in good standing
do landowners retain the value and intellectual property of operating businesses on their land
The landlord does not retain the right to continue the business or the business's name or trademark. Thus, unless suit is filed and the landlord is expressly awarded that as compensation or for some other reason, those rights belong to your business.
A lease will have a term, which established the termination date of the lease. There may be an option to extend the lease and, if so, a time where the option must be exercised. If not exercised then the lease terminates. See business counsel.
My comments have been made without discussion. An attorney client relationship has not been established. There may be conflicts which prohibit my providing you with specific legal guidance. Any contact with you beyond these few general words will start with a disclosure of opposing parties so that a conflict check can be made. You should discuss with an attorney.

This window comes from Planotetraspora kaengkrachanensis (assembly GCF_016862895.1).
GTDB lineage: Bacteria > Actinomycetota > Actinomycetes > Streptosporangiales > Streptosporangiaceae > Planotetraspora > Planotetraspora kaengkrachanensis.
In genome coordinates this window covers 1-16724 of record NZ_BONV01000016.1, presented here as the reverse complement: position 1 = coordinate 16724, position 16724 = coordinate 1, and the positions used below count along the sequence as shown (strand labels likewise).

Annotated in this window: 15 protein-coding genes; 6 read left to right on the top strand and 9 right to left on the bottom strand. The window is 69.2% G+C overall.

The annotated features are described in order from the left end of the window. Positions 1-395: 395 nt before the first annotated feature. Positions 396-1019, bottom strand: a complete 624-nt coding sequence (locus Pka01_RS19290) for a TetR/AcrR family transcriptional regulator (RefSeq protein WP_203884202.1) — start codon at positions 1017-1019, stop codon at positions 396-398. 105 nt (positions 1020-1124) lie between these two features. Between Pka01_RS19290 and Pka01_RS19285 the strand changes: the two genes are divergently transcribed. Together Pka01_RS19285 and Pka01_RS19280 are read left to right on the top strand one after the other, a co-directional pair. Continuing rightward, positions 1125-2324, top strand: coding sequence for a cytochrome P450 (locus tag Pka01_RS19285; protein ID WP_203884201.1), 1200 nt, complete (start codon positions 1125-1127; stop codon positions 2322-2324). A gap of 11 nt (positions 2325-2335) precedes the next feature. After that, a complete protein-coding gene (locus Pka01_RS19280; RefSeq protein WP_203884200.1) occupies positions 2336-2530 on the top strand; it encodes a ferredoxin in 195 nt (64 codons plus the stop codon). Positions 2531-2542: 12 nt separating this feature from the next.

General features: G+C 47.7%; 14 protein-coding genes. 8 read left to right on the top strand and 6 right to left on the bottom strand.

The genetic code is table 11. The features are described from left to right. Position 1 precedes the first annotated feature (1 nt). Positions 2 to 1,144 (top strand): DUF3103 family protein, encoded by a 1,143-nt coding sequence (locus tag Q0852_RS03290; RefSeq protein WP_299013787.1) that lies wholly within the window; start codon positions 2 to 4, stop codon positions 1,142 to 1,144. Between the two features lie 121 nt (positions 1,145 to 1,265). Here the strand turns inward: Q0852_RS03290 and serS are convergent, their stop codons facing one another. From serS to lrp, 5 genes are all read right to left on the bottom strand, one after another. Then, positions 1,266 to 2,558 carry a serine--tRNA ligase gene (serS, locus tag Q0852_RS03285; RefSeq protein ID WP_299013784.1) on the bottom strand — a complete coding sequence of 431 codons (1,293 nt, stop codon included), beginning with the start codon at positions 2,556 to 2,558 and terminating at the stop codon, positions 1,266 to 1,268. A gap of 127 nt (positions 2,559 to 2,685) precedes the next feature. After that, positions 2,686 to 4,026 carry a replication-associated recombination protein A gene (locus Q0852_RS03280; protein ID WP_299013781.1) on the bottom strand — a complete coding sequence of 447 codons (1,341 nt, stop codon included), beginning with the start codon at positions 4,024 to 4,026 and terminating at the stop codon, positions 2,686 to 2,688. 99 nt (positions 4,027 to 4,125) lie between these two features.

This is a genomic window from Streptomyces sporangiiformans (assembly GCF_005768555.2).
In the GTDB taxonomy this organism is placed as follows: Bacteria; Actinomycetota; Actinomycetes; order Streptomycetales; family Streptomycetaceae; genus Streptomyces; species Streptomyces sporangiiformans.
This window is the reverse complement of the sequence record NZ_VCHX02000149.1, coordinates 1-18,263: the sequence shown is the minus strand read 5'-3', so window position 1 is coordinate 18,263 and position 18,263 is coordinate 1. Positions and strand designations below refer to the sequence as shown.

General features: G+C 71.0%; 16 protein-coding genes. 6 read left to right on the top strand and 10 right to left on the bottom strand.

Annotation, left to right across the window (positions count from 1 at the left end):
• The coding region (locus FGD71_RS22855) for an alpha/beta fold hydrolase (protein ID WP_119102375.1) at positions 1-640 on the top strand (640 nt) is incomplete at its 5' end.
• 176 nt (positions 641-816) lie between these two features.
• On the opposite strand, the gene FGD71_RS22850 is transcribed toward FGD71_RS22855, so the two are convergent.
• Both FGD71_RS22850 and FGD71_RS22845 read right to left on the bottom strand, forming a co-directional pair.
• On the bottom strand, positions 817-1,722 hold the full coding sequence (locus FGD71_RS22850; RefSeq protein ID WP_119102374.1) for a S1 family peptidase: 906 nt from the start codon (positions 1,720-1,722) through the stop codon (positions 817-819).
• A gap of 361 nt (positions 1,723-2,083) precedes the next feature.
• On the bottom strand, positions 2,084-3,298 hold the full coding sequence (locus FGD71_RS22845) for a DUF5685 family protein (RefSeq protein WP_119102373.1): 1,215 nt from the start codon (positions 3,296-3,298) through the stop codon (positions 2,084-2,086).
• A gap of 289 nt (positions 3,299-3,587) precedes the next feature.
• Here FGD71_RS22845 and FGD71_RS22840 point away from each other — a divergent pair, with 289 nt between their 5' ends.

Whether they can terminate the lease is a matter of your rental agreement. Whether he can retain any ip associated with the business is likely not covered in the rental and should be examined by an ip attorney. It is likely he cannot.
You own the intellectual property and goodwill of the business and the Trademark rights in your conmpany. You can move and open your business in a new location. While the landlord can shut you down in his building, he has no right to use your company's name and Intellectual property rights.
Mr. Sack's postings on Avvo are of a general nature, based on the facts provided and are not intended to be taken as legal advice or to establish an attorney-client relationship.
The answer is almost certainly no, unless sharing an interest in intellectual property developed on the premises was contemplated in your contract. Otherwise, this is strictly a landlord-tenant matter with regard to your landlord, and the intellectual property and goodwill of the company remains in the sphere of the proprietor. You may want to schedule a consultation with a North Carolina business attorney if you have further questions.
The landlord's right to terminate your lease is one matter.
The landlord's right to use a business name or operate a certain business on his premises is another.
Usually, the lease speaks to the first matter. It's rare for leases to speak to the second matter, but it's possible. Start by getting a consultation with a commercial real estate lawyer or a business lawyer who has experience dealing with commercial leases.
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